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Arts
South Slave

Dene filmmaker launching Vancouver-based production company


Dene filmmaker Kelvin Redvers announced this week he is launching a new production company called IndigiFilm.

The Indigenous community has “a lot of creatives but there’s really not many Indigenous-owned production companies,” Redvers, from Hay River, told Cabin Radio on Thursday.

“If Indigenous creatives want to get their projects off the ground, they often have to partner with non-Indigenous production companies.”

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IndigiFilm will be based in Vancouver and focus on Indigenous stories while making room to tell compelling stories of any origin.

“Of course we’re going to create really great Indigenous content, but it won’t be exclusively,” Redvers said. “I come from a mixed background – my mom is Dene and my dad is not Indigenous – and so we will also tell great stories, regardless of the subject matter.”

Redvers is excited to partner with industry veterans Mark Miller, co-founder of Great Pacific Media, and Neil Thomas, co-creator of the Discovery series Highway Thru Hell, on his latest venture.

“The feeling was that this is kind-of a great mix, where I’m on the younger side, sort-of a young, emerging producer, teamed up with some seasoned veterans who have a lot of business experience,” he said.

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“We have everything that’s needed to create something that can be substantial and make an impact in the Canadian media market world, but also to the world.”

Redvers said in some ways, the project was years in the making.

“When I was a teenager in Hay River growing up, my dad had helped me to start a video production company, and so I would do little videos for local businesses and for First Nations,” he said. “I always had that sense of enjoying that process and doing things that way.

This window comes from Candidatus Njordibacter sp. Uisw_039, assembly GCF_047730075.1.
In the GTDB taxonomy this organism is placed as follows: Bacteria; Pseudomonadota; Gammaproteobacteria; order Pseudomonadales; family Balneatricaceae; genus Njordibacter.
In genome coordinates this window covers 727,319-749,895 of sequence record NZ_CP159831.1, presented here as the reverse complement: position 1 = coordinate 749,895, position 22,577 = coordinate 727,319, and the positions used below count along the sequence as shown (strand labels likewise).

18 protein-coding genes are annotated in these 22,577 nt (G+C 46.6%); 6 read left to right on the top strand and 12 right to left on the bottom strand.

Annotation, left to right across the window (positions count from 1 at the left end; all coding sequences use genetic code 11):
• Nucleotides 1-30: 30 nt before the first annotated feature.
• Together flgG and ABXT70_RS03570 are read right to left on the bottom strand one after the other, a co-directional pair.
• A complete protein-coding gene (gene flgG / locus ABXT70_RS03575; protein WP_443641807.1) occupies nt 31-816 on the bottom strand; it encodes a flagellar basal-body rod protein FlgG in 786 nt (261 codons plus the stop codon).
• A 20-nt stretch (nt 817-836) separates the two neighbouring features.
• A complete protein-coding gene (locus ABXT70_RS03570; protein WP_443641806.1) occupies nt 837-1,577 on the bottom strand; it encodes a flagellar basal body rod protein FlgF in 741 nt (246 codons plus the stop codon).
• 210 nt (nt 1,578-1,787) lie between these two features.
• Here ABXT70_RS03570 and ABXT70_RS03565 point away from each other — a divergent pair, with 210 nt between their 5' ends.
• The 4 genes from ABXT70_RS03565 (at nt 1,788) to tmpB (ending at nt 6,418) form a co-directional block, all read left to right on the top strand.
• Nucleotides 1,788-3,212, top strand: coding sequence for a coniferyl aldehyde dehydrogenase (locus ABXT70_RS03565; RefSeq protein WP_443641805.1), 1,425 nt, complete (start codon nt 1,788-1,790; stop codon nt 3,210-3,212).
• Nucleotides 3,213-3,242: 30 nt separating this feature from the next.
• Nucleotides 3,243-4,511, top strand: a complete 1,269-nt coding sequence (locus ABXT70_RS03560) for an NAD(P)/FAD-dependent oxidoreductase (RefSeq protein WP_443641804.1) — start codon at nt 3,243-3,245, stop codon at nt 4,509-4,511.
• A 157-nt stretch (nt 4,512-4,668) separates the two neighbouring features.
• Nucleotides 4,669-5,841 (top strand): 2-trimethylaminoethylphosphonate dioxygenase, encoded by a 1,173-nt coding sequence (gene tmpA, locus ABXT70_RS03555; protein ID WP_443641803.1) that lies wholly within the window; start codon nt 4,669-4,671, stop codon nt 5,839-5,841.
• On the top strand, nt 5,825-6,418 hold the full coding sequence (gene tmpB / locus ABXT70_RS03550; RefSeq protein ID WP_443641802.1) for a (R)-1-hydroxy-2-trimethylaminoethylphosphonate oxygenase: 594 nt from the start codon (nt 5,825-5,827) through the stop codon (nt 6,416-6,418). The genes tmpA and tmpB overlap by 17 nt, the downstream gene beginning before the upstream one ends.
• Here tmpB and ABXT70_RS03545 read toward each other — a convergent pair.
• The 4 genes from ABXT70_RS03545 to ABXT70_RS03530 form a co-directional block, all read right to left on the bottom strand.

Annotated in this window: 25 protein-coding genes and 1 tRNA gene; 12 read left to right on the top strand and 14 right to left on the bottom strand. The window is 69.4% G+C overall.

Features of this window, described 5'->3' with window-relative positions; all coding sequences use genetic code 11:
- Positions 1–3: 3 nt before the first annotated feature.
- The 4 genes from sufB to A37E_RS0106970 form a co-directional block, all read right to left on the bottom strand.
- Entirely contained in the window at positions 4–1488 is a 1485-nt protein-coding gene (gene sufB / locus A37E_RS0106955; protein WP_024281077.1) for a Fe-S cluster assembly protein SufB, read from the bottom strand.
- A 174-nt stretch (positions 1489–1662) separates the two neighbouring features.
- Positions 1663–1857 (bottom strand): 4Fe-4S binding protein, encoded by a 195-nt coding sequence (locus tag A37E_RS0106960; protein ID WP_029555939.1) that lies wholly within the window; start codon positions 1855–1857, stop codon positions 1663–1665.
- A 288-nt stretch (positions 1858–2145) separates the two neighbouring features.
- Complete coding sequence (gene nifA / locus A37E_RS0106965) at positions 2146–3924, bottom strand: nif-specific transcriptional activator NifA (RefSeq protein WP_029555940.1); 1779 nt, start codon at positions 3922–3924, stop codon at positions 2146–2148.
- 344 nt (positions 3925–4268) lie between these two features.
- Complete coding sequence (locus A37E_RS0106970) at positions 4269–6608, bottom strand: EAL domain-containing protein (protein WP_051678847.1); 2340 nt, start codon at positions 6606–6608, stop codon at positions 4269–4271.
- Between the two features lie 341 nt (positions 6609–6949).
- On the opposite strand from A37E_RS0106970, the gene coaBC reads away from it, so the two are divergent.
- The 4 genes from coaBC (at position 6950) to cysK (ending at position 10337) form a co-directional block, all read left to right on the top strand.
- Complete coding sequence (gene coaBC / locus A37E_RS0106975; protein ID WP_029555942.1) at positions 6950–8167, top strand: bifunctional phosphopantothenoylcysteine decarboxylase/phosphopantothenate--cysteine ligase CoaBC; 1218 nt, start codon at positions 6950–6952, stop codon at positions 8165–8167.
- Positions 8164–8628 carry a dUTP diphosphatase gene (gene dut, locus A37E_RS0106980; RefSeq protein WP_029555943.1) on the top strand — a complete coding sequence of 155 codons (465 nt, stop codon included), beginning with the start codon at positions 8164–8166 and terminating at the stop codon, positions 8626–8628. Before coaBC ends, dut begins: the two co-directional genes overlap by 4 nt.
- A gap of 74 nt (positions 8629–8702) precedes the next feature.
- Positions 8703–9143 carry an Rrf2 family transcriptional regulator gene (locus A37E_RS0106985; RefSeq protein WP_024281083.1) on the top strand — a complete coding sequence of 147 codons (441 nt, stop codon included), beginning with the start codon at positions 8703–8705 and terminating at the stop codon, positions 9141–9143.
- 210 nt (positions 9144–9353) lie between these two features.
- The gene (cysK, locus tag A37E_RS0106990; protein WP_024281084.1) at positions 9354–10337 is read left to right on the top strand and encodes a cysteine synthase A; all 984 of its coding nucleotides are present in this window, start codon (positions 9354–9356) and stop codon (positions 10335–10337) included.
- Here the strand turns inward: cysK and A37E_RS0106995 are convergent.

“For most of my life, I would also produce all the things that I made myself, like all my short films. It was a really good insight into just how much I enjoy the business side of things.”

Redvers said the best part about launching his own production company is the creative freedom that comes with it.

“It’s nice to have that feeling of autonomy … that we didn’t need to sell the idea to a non-Indigenous production company in order for it to get made.

“We’d also love to work on mentoring and bringing up some Indigenous talent as well, to be a place where Indigenous creatives can feel comfortable bringing their ideas, that they’ll be really heard and, if we take them on, that they’ll be told with respect.

“And yeah, down the road, Oscars and Emmys, for sure.”

Next film features Hay River

Redvers’ announcement follows his being turned away from a screening at May’s Cannes Film Festival for wearing moccasins with his tuxedo. He said at the time festival organizers had apologized.

The first production to come out of IndigiFilm will be Redvers’ existing feature film project Cold Road, shot partially in Hay River.

“It was a dream to be able to shoot my first feature in my hometown. A lot of times, indie low-budget features are a labour of love and to get them done, you need to count on a lot of support,” Redvers said.

“It wasn’t until we made the decision to switch to Hay River that everything kind-of clicked into place.”

Redvers fondly recalled working with high school students and other locals to bring his vision to life.

“It was just a joy ​​because, when I was 15 or 16, I started basically doing exactly the same thing: pulling people from high school to be in my little silly short films at the time.”

Redvers said he’s looking forward to sharing IndigiFilm’s first feature in winter 2023.

“It’s gonna mean a lot to see that logo at the beginning of the movie.”

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